Debutant author Shaheen Bhatt talks about her book, finding support in her family and self-care.
For Shaheen Bhatt, it began slowly— the heaviness in heart, sudden bouts of crying, and the looming clouds of pessimism. But during her teenage years, those spurts of mood swings soon turned out to be massive phases of depression. “Between the ages of fifteen and nineteen, the true onset of my depression collided headlong with a particularly potent dose of teenage angst and it turned my world upside down. I had never experienced pain and sadness of such magnitude before, and I had no reference point for it,” writes the 31-year-old in her debut book I’ve Never Been (Un)Happier, an uninhibited chronicle of her victorious struggle, right from sobbing in the shower to drunkenly telling her mother Soni Razdan how empty she feels, and then finally summoning the courage to move past the denial in her 20s to seek professional help.
Bhatt admits it wasn’t an easy task to sit through it all again, adding that it took her months to crawl back from it. “After I wrote the book, I had to take a break because it plunged me into depressive episodes again. It was reliving those moments where you are forcibly sitting and going through it to write and find insight in them,” says the 31-year-old.
It was two years ago when the author posted about depression on social media and people resonated with it, that she decided to bring the book to life. “I realised that if a post can make such a difference, imagine how much a book can help people. I believe in sharing and talking openly about these things and it would have been very hypocritical of me to not share,” she says.
However, it wasn’t much before she started working on the book that the author tried to look on the brighter side of depression and saw what it made her learn about herself. “Before I sat down to write the book, I have only thought about what depression has taken away. There is nothing romantic about it. But at the same time, having to write this book forced me to think about the positives. It has given me a great sense of empathy. I now understand people. It has helped me forge connections and has been a very rewarding feeling,” reveals Shaheen who is currently experiencing a sense of relief owing to this learning.
With narrations of intimate episodes in her life, the author has effortlessly intermingled explanations of terms like depression, insomnia, psychotherapy, etc. Ask Shaheen the need for these explanations and she says, “I am imagining it could be a 20-year-old or a teenager reading it, and they might not understand it. As a teenager, despite being well-read, I didn’t know depression as an illness. I knew the word but used it interchangeably with feeling sad. It could be anyone reading it.”
Interestingly, Shaheen has also incorporated her past diary entries into the book to make the experience more personal and help her readers better understand her state of mind. “I have always written in my diary; it was one of the ways I survived the worst of my emotional lows. So I was very keen on putting the diary entries in the book. It is a very good way to show what I was feeling in a moment. I went through every single one of them and picked the ones I thought best described what it is like to be in a very bad moment. It took me two weeks to sort this out,” she shares. Making dairy entries since the age of 11, Shaheen confesses that she still has piles of them, and even goes back to laugh at them, every now and then.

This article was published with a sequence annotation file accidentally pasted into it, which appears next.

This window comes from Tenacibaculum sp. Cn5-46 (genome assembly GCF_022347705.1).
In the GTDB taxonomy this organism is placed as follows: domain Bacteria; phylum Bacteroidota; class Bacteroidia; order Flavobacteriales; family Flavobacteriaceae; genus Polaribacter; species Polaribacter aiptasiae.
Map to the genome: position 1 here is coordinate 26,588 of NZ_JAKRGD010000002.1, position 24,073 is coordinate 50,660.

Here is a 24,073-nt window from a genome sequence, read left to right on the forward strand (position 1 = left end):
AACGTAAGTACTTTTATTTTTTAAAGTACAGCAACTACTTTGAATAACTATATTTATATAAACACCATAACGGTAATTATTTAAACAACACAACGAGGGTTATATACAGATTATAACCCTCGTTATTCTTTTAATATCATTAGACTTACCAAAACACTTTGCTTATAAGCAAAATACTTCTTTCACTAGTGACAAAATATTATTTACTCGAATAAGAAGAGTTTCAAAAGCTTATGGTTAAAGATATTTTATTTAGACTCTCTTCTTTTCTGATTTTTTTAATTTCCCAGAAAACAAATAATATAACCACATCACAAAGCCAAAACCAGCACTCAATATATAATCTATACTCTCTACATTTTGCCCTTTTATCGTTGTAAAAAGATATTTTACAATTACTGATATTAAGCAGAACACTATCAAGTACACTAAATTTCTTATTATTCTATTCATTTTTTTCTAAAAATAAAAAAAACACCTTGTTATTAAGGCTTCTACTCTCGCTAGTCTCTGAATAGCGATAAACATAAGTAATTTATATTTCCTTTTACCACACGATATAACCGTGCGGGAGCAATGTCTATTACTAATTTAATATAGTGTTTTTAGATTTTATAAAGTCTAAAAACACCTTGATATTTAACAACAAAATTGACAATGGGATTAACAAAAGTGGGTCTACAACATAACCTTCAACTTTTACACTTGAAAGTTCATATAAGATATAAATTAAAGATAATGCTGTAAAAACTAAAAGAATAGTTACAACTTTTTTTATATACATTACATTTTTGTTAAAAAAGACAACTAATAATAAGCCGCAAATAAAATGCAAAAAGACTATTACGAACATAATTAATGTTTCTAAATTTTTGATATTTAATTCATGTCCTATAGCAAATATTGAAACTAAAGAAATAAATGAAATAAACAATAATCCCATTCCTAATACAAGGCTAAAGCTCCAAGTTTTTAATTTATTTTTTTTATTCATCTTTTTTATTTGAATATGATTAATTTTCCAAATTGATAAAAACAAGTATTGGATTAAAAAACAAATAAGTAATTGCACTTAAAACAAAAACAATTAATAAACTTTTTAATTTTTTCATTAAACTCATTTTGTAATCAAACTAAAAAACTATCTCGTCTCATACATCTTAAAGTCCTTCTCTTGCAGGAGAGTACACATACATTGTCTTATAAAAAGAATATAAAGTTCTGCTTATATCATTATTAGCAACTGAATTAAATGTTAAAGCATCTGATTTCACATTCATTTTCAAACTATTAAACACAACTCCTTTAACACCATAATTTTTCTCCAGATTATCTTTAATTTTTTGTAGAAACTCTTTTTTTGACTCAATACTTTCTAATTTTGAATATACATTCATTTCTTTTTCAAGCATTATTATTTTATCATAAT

Coming from an illustrious filmy family, Shaheen goes on to divulge that the book did make them uncomfortable. The strongest of all reactions, the author reveals, was from her sister Alia Bhatt. “She said she didn’t understand what exactly I went through until she read the book. Which I disagree with, but what she meant was the intricacies of it. After reading the book, my father realised he’s had depression his whole life. Mother has always been positive,” she smiles.
While her family is always in the public eye, Shaheen does not regret choosing outside the family business because she is aware that it is not meant for her. “I don’t think it is a part of who I am. I would have made an effort for it, which I didn’t because I am not comfortable in front of the camera or being the centre of attention. It is not something I like. I am quite happy being behind the scenes,” she muses.
The book has numerous mentions from Andrew Solomon’s The Noonday Demon, which Shaheen read to prepare for her own book. She also read Matt Haig’s Reasons To Stay Alive, talking about his experiences with depression, and Notes on a Nervous Planet about anxiety.
With a diagnosis of chronic depression, Shaheen has learned to let it be on bad days, and instead find solace in her family — her biggest support system. “Earlier, I used to beat myself up about it but then, my father said, ‘You can’t feel bad about feeling bad’. I give myself all the love and care I am capable of, and if I can’t, I tell my family and they take care of me,” says the author, who is working on the concept for her second book, which is a non-fiction piece.
Now in a better headspace, Shaheen makes sure to go to therapy when needed, takes medicine, and exercises when she can. The only advice she has to offer is to “let it go and just be”. “It is quite strange that I am talking about it and have a book on it. But on bad days, I still have a hard time to say I am not feeling good,” she concludes.